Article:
Sunnyshore Studio loves to encourage young, emerging artists. Kourtnie Baird is such an artist. It is especially exciting to us to have her in our upcoming Christmas on Camano art show because she’s a talented artist, but also because her dad, Harry, is a lifelong friend of Jason Dorsey, Artistic Director at Sunnyshore Studio.
Meet emerging artist Kourtnie Baird.
Sunnyshore Studio: tell us about yourself and your art.
Kourntie: “I’ve loved art since I was young. I think it was because of the way it brought colors to emotions or made my imagination soar. I delved in it as a preteen then after becoming a mother in my early 20’s I found myself again through my artwork. I like to say that it puts flame to my lit candle that most of us tend to allow to dim over the years. Losing passion and then finding it again in the small things in life. I have always wanted to tell stories through my art or convey my own feelings into meaning through art. I strive to do so today. I find inspiration through my sons, music, my emotions, even the way the sun shines through the leaves or the way the wind sounds as I drive home from work with my window down. I hope through my art I can make others feel the same inspiration that I do every day, even with the little things.”
Sunnyshore Studio: What do you like most about Christmas and the winter holiday?
Kourtnie: Oh, I would have to say that my absolute favorite thing is the lights of the holidays. The colors meshing together. The decorations of the christmas tree and the way the ornaments and lights are placed. It might be silly but christmas is just so stunning to me.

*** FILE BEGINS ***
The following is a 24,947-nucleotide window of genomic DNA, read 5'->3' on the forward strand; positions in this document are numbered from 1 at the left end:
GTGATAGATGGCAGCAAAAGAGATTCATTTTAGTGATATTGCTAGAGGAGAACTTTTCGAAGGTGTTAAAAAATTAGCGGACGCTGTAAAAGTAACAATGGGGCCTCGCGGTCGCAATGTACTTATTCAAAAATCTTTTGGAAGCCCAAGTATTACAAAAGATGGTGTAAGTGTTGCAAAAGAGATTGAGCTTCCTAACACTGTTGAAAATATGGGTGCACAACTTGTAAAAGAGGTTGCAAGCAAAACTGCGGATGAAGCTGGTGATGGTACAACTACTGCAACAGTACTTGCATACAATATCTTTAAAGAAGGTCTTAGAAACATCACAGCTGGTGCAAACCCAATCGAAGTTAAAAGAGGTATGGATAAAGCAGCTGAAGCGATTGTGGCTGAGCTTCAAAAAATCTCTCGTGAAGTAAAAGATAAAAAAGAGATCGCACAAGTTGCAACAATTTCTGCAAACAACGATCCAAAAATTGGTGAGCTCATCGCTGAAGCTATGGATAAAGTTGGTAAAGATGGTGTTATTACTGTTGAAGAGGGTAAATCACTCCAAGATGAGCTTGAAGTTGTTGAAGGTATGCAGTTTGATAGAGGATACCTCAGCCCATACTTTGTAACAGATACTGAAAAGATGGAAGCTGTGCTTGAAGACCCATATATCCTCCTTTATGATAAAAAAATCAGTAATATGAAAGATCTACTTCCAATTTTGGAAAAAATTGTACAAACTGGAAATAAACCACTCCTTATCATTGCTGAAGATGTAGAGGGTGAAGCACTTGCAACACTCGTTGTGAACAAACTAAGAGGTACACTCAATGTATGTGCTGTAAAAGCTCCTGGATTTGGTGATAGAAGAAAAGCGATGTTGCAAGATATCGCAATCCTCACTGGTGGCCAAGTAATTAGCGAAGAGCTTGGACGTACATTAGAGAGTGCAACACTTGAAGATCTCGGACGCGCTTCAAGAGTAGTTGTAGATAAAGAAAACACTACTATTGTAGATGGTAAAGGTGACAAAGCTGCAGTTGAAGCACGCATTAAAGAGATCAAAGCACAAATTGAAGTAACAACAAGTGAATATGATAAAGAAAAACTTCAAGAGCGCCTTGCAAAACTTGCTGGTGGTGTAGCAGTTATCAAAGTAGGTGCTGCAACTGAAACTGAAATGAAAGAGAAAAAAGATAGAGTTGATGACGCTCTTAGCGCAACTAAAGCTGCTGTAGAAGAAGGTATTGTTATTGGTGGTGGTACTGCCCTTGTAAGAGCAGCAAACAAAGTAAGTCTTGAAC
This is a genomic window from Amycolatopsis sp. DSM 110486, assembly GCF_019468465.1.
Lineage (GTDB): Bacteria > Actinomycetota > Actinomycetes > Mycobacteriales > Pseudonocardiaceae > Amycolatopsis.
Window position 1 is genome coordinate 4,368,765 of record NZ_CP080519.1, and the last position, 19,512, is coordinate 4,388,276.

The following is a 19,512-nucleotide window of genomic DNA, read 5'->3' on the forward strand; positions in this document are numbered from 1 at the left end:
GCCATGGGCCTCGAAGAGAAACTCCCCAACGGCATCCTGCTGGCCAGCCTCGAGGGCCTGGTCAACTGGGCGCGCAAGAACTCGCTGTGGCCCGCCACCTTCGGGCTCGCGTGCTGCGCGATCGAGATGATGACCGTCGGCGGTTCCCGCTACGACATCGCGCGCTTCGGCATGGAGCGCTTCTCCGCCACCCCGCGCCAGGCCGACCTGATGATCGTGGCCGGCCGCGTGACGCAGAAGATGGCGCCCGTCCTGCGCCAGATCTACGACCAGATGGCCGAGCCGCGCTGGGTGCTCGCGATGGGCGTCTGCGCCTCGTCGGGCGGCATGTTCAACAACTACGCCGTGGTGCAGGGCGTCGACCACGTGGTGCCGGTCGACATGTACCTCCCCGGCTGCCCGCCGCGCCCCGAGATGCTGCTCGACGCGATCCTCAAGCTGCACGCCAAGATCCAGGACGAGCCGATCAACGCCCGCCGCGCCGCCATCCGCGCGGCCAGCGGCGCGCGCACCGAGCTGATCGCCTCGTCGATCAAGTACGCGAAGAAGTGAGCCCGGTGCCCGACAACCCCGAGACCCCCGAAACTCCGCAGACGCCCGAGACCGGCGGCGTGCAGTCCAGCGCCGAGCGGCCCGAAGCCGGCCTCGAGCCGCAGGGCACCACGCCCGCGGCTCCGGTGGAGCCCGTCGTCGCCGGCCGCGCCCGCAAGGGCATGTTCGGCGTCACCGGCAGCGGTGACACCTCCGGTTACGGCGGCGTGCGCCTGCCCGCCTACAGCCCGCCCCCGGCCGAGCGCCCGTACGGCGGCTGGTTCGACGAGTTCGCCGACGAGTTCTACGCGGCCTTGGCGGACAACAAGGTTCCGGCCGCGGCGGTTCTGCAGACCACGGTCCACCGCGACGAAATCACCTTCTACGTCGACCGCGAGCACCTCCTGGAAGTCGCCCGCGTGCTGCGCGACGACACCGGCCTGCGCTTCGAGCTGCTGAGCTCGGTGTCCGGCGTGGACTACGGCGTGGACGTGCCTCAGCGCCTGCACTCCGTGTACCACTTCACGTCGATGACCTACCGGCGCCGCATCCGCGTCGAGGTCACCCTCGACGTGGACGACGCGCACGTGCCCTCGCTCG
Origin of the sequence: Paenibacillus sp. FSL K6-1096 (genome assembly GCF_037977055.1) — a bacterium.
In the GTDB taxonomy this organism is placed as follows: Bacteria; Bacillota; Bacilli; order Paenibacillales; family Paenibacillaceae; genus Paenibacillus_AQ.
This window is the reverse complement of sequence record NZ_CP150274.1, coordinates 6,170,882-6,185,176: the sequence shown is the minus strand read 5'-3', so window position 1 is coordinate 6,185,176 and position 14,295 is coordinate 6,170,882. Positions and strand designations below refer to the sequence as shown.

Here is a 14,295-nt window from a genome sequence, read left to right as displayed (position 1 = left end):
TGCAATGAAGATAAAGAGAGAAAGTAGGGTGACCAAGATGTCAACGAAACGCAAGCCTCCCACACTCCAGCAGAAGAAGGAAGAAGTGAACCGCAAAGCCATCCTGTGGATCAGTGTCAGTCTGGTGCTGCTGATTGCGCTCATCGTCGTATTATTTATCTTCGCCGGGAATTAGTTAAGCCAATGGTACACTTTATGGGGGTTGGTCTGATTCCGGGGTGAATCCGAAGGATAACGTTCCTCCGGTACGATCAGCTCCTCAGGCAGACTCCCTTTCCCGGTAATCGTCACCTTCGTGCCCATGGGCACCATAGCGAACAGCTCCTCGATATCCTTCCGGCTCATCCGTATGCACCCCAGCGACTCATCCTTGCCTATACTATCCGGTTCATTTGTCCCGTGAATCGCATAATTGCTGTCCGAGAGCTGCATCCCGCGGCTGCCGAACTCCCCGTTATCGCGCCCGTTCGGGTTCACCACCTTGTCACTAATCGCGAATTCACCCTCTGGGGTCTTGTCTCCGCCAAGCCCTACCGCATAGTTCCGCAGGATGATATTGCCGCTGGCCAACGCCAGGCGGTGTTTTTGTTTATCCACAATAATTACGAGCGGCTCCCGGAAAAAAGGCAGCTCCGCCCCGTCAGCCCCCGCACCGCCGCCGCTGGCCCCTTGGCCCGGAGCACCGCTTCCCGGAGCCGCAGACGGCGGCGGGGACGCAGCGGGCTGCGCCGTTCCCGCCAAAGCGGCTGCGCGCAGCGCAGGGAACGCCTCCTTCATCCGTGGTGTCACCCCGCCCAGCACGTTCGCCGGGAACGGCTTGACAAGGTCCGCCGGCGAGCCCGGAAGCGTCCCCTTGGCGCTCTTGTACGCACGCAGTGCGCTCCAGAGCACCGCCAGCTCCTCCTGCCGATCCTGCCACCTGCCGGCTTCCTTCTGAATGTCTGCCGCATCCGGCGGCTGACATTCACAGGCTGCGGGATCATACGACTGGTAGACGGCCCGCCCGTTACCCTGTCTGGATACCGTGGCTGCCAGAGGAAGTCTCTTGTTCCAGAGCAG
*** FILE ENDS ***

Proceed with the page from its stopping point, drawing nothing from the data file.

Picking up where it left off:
Sunnyshore: What were traditions your family had over Christmas/winter holidays?
Kourtnie: I have many that I remember but as I age they change. I remember leaving out cookies at my grandma Cheryl’s house. And sleeping in the living room to catch Santa, but never did. I remember going to leavenworth with my dad and now it’s a yearly thing with my sons and my fiance’s daughters. I think viewing Leavenworth in all its glory is a special kind of memory to have and I hope to continue it throughout the years.
We are thrilled to have Amy Martin in our Christmas show again this year (for information, see below). Besides being a terrific artist, Amy is also a veteran and a bad@!! Black Hawk aviator.
In a quiet town in the snow belt, a bit south of Lake Erie in Pennsylvania, I grew up playing baseball, building forts in the woods, playing Atari, and riding my bike to the community pool. When I was fourteen, I bought a Terry Gambit road bike and spent the summer riding miles into the countryside where I hid my bike between corn rows and hiked through fields with a backpack filled with paints and an easel. I spent my days painting landscapes, then strapped the wet oil painting to my backpack to ride home for dinner. I read Dear Theo that summer, Vincent Van Gogh’s letters to his brother. The descriptions of his paintings filled most every page and influenced my vision of the natural world and the ways I painted it. I began to focus on using color to depict how I felt about the world around me rather than just what I saw.
My love of reading, writing, and painting has always been fused. I graduated from Edinboro University of Pennsylvania with a BA in Creative Writing and a minor in Painting in 1995. My oil and acrylic paintings are of the natural world and are often created plein air as they were when I was younger. I sometimes take my old canvases and paint over them while leaving pieces of the original work in view. A lake might become a cup of tea resting on a picnic blanket; a red clay desert floor flipped might become a new sky.
After college, I worked as a house painter for a construction company in Eugene, OR–– putting my skills with paint and brush to work to pay the rent after moving cross-country. I worked alongside and learned painting techniques from their head painter who was also an accomplished artist painter. I found a housemate from an ad in the Eugene library who was a student painter at the University and we covered our living room in brown butcher paper to protect the carpet and spent our evenings easel-to-easel painting together. We have been lifelong friends made through art.